The Center funding gave us an opportunity. Something that has been evolving here for a very long time is autonomous systems and un-crewed aircraft systems—drones. That technology is exploding here, and we really saw that this was a place that we could attract people to because of the ecosystem that we have here. And I will tell you, North Dakota—I’m not from here, been here a couple of years—they are the nicest, kindest people.
“Un-crewed aircraft” is really a new term. Everyone is adopting it slowly but surely. It used to be “unmanned.” And we have a lot of great women pilots here. We are now “un-crewed.”
Our goal was to just further diversify the economy here and then foster and leverage the statewide collaboration.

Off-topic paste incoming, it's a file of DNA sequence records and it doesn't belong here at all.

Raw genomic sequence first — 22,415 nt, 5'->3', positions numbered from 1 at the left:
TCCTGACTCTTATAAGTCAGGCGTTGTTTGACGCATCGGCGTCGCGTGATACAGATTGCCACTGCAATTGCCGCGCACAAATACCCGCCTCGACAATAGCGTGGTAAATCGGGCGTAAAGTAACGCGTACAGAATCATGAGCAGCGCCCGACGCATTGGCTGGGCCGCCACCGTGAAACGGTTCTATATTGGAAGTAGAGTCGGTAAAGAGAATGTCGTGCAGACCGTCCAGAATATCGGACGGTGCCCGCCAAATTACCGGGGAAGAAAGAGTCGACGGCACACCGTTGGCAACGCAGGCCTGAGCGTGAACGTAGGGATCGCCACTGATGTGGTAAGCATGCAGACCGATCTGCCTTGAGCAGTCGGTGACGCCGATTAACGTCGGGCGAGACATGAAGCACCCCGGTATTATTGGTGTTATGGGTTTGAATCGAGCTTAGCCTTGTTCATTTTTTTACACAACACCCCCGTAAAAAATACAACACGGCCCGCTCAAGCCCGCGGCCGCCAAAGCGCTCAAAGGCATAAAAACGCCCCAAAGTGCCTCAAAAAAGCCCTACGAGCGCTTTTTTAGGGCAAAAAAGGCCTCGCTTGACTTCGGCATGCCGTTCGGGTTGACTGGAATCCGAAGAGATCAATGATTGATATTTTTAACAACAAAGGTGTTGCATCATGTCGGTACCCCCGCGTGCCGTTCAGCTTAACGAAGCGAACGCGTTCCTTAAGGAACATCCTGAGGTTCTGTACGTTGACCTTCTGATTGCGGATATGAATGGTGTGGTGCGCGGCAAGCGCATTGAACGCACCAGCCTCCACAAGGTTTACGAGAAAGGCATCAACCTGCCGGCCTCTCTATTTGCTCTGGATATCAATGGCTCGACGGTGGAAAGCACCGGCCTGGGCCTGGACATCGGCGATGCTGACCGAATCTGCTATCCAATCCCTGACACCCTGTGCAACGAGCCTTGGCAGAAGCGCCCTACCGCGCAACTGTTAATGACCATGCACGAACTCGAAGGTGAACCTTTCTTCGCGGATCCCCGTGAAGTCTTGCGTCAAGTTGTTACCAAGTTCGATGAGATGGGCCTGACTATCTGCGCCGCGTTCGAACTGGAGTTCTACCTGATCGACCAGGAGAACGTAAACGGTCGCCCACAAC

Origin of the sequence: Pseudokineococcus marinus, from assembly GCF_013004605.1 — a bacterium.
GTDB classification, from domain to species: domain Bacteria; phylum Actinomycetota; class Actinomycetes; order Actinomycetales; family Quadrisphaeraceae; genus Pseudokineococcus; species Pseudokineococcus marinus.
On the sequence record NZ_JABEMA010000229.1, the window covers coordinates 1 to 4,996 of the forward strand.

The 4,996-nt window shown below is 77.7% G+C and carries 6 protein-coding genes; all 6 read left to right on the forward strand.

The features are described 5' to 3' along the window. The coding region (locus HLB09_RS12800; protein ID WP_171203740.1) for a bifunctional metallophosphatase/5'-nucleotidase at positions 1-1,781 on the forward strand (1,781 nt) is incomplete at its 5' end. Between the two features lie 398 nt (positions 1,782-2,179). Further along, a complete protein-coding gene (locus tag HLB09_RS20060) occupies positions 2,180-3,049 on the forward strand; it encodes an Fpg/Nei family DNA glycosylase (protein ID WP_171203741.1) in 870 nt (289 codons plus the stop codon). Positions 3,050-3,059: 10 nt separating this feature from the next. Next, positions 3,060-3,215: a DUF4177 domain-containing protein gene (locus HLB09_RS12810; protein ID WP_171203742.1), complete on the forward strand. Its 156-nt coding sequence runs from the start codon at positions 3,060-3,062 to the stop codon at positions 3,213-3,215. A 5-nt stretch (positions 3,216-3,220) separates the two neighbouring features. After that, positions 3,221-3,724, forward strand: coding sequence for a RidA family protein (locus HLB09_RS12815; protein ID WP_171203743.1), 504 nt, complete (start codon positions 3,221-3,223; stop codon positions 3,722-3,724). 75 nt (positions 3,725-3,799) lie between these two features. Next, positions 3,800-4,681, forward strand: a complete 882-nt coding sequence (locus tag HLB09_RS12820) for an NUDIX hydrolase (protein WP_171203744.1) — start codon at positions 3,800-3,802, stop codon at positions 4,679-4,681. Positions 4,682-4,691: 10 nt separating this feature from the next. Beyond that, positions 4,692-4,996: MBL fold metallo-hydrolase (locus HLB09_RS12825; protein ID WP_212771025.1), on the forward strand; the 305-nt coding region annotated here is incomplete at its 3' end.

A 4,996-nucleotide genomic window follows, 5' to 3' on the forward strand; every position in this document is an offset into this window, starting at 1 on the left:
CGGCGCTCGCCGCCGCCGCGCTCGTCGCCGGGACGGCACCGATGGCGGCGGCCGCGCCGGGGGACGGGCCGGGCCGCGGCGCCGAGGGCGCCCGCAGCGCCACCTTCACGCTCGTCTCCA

George: Who are you collaborating with?
Renee: I’d say it takes more than a village to do what we’re doing. We’re collaborating with everyone in the state and it’s really exciting. We’re really building the awareness of what’s going on because the story hasn’t been told. We’re enhancing this robust ecosystem that exists and getting lots of people involved in supporting startups and supporting new innovation in this area. We encourage business expansion, and we’d done quite well with that. We’re bringing in new companies or expanding companies, new offices here in this sector, in this industry. We focus on helping them develop a highly skilled workforce through meaningful internships.
We are graduating some of the best in this market and in this sector. We have companies that have come here like Northrop Grumman, and General Atomics, and they’re hiring the best and the brightest. From a retention standpoint and the workforce… we’re helping these young kids stay here and not go looking anywhere else for jobs.
George: Are you able to supply a large enough workforce for the demands? Is the program big enough?